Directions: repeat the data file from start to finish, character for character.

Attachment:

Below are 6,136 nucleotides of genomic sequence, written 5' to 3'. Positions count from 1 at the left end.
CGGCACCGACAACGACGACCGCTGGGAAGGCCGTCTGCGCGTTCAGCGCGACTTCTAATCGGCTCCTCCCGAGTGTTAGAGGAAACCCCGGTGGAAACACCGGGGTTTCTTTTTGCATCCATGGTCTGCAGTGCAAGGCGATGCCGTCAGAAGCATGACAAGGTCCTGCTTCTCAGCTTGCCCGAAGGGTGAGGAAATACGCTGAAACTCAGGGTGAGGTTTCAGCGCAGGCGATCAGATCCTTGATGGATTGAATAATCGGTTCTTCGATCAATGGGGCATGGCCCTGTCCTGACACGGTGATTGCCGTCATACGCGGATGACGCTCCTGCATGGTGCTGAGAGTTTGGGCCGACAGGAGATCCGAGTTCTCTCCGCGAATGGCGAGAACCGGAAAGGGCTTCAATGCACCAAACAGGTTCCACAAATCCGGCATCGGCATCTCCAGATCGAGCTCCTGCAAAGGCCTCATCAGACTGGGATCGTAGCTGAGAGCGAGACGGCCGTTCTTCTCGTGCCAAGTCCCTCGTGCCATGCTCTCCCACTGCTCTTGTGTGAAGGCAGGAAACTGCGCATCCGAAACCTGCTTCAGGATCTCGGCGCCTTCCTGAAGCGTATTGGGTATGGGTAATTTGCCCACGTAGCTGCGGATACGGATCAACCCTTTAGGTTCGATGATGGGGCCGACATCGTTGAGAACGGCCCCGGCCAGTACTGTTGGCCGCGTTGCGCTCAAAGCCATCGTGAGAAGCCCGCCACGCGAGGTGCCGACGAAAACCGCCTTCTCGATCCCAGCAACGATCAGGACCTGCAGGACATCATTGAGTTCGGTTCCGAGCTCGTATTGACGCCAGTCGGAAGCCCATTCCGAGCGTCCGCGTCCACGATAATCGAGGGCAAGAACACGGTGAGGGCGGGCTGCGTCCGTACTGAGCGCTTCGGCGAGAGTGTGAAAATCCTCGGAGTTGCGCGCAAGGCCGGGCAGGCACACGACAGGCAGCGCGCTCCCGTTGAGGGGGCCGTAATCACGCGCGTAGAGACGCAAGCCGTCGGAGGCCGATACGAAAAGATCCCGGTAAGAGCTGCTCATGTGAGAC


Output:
Below are 6,136 nucleotides of genomic sequence, written 5' to 3'. Positions count from 1 at the left end.
CGGCACCGACAACGACGACCGCTGGGAAGGCCGTCTGCGCGTTCAGCGCGACTTCTAATCGGCTCCTCCCGAGTGTTAGAGGAAACCCCGGTGGAAACACCGGGGTTTCTTTTTGCATCCATGGTCTGCAGTGCAAGGCGATGCCGTCAGAAGCATGACAAGGTCCTGCTTCTCAGCTTGCCCGAAGGGTGAGGAAATACGCTGAAACTCAGGGTGAGGTTTCAGCGCAGGCGATCAGATCCTTGATGGATTGAATAATCGGTTCTTCGATCAATGGGGCATGGCCCTGTCCTGACACGGTGATTGCCGTCATACGCGGATGACGCTCCTGCATGGTGCTGAGAGTTTGGGCCGACAGGAGATCCGAGTTCTCTCCGCGAATGGCGAGAACCGGAAAGGGCTTCAATGCACCAAACAGGTTCCACAAATCCGGCATCGGCATCTCCAGATCGAGCTCCTGCAAAGGCCTCATCAGACTGGGATCGTAGCTGAGAGCGAGACGGCCGTTCTTCTCGTGCCAAGTCCCTCGTGCCATGCTCTCCCACTGCTCTTGTGTGAAGGCAGGAAACTGCGCATCCGAAACCTGCTTCAGGATCTCGGCGCCTTCCTGAAGCGTATTGGGTATGGGTAATTTGCCCACGTAGCTGCGGATACGGATCAACCCTTTAGGTTCGATGATGGGGCCGACATCGTTGAGAACGGCCCCGGCCAGTACTGTTGGCCGCGTTGCGCTCAAAGCCATCGTGAGAAGCCCGCCACGCGAGGTGCCGACGAAAACCGCCTTCTCGATCCCAGCAACGATCAGGACCTGCAGGACATCATTGAGTTCGGTTCCGAGCTCGTATTGACGCCAGTCGGAAGCCCATTCCGAGCGTCCGCGTCCACGATAATCGAGGGCAAGAACACGGTGAGGGCGGGCTGCGTCCGTACTGAGCGCTTCGGCGAGAGTGTGAAAATCCTCGGAGTTGCGCGCAAGGCCGGGCAGGCACACGACAGGCAGCGCGCTCCCGTTGAGGGGGCCGTAATCACGCGCGTAGAGACGCAAGCCGTCGGAGGCCGATACGAAAAGATCCCGGTAAGAGCTGCTCATGTGAGAC